Hold for Infections: My Recent Experience with Biologics and Immunosuppression

My life with biologics stretches back six years now. I was diagnosed nearly 15 years after initial symptoms appeared, and since I had been self-medicating with NSAIDs for years (without much success), the next step was to try biologics.

Biologics work relatively well for me so far, and I am thankful for that. Ever since I’ve started this journey with biologics I have heard the same advice over and over again from rheumatologists: if you develop an infection, stop using the biologic until the infection clears.

My recent infection episode

Somehow, I’ve managed to avoid infections for the past six years...until recently. Several months back I developed this rough, irritated strip of skin in the crease behind my ear. Last year I developed a bit of psoriasis, so I assumed that irritation was either psoriasis or extremely dry skin and that it would resolve on it’s own with time.

The irritated area of skin hung around for two months without causing any other issues, until one day, out of the blue, my lymph nodes in my neck blew up. Swollen and sensitive to the touch, the side of my neck looked like a AAA battery was trapped just under the skin and trying to escape.

Alarmed by these new symptoms, I called my doctor.

The doctor’s instructions

It took a matter of seconds for my doctor to identify the irritated area behind my ear as impetigo. I had never heard about impetigo before! I learned that impetigo is a highly contagious skin infection common in children, but uncommon in adults. That is, uncommon in adults that don’t have a suppressed immune system.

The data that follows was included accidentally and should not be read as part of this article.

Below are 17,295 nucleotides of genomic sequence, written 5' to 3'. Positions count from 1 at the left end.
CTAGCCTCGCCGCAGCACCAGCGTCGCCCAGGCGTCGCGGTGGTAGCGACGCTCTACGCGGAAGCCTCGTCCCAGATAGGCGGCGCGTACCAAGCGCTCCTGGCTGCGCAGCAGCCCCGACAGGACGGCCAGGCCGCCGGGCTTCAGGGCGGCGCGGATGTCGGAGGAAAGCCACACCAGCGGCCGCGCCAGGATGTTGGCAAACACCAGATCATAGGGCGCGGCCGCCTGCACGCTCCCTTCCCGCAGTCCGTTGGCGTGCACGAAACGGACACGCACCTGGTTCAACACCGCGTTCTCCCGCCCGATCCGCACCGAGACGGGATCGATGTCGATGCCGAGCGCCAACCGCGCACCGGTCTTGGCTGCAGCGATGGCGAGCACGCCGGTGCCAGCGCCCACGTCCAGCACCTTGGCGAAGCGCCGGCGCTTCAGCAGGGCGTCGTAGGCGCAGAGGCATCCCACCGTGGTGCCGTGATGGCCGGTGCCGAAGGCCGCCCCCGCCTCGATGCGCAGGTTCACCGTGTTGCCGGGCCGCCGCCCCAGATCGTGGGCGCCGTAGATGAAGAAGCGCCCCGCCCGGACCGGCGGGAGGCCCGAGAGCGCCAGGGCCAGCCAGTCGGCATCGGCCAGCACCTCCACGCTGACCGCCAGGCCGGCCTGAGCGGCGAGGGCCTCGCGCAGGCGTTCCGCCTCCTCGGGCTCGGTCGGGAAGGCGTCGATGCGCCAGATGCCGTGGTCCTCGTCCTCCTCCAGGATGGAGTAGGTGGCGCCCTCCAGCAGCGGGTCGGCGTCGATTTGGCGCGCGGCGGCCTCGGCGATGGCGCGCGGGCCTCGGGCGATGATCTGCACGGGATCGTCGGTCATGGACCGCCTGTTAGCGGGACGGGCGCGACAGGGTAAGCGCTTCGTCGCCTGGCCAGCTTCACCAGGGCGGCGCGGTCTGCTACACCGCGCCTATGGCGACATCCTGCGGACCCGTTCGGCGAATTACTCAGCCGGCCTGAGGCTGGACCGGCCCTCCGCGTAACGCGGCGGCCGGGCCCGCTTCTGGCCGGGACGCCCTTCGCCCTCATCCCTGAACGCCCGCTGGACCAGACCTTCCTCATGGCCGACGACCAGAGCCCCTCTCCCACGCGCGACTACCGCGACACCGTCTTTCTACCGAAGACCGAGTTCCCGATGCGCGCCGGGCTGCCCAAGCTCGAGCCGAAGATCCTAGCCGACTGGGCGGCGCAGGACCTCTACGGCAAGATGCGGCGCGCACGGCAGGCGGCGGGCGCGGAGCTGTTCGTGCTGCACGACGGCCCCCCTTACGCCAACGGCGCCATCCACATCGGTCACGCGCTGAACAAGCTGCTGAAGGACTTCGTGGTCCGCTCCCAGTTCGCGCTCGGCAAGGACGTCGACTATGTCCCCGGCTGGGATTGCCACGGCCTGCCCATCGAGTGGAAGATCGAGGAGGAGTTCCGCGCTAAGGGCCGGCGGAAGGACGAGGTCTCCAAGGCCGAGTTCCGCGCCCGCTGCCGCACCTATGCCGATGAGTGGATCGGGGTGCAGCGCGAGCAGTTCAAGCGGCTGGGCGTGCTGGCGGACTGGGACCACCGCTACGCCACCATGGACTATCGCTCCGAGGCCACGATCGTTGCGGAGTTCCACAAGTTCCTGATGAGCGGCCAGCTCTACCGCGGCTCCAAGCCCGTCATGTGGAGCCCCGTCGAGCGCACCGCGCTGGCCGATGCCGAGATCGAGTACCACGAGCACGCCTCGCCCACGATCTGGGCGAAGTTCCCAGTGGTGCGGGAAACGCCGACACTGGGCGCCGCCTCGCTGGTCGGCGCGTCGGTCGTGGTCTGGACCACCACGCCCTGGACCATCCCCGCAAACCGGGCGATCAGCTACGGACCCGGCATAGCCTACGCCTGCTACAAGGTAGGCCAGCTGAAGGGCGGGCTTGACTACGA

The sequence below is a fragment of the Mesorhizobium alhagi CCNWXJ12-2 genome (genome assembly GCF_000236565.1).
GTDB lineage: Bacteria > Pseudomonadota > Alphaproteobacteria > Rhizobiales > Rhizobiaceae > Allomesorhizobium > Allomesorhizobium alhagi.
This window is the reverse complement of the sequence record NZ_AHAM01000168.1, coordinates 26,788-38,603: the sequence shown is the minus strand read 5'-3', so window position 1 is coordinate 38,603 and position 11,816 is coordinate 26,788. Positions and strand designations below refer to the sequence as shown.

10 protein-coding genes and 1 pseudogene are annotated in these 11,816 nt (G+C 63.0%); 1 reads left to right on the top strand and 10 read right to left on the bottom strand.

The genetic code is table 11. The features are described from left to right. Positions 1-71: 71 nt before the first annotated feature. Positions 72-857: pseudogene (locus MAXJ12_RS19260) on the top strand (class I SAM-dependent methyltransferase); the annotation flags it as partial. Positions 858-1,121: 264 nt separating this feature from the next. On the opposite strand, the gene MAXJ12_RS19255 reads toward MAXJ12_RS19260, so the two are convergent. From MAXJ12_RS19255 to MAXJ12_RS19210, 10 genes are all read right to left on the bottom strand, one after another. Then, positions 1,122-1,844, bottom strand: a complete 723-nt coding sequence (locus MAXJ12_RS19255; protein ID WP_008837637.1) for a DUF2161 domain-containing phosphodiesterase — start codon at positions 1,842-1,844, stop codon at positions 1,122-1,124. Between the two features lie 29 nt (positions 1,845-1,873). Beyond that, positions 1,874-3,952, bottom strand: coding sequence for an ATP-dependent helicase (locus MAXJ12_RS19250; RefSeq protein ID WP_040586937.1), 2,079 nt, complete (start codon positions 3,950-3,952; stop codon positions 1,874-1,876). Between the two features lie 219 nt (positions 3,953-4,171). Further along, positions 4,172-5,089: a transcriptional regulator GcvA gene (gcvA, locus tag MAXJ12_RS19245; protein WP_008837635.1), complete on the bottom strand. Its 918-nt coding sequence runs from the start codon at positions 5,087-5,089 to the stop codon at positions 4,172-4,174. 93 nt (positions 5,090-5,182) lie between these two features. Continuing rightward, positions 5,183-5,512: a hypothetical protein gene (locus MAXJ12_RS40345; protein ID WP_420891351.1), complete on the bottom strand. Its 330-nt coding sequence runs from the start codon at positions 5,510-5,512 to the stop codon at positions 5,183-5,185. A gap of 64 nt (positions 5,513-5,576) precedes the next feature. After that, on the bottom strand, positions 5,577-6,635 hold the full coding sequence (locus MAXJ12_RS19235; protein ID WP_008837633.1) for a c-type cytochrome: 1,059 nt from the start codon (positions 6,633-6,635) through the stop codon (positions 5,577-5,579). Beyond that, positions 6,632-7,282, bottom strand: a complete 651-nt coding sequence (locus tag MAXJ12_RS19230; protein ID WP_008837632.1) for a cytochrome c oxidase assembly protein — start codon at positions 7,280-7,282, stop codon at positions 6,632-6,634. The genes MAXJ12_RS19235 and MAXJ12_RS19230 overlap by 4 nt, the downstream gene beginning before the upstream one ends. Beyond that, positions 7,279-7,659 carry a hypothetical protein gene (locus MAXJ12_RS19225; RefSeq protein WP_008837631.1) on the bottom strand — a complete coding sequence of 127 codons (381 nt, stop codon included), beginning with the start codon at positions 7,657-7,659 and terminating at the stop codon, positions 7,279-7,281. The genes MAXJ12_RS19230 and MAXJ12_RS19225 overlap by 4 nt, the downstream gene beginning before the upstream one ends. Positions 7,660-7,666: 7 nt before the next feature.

Since I’m on a biologic and a DMARD, my immune system is suppressed and my body had a hard time battling the bacterial infection on its own. I’m sure this is a common experience for some fellow Spondies who are on immunosuppressants, but the experience was altogether new to me.

The solution: take an antibiotic, use an antibiotic cream, and stay off the biologic for 7 - 10 days.

7 Days Without My Biologic

Two aspects of this experience worried me.

First, the fact that my body could not fight bacterial infections on its own (or at least this one) was a terrifying thought. I knew this was an aspect of the immunosuppressant drugs, but it struck a nerve anyway. I started to envision my future with a weakened immune system, constantly fighting infections and hopping on and off of my biologic. I know this is a grim and unlikely vision of my future, but isn’t it just human nature to imagine the worst while coming to terms with a new reality?

Second, I worried about coming off my biologic, even for a week. Biologics are successful at nearly eliminating my fatigue (most days), mitigating much of my joint pain and stiffness, and reducing the severity of my flare-ups. A week without my biologic might translate to a week of intense pain, limited mobility in my hands (where I experience peripheral arthritis), and debilitating fatigue.

I was right to worry about one thing. Those seven days without my biologic crawled by. My days in the office were full of joint stiffness and pain, my evenings were spent resting and preparing for the day to come. But my infection subsided within a few days and I was able to start back up on my biologic on day 8, as planned!

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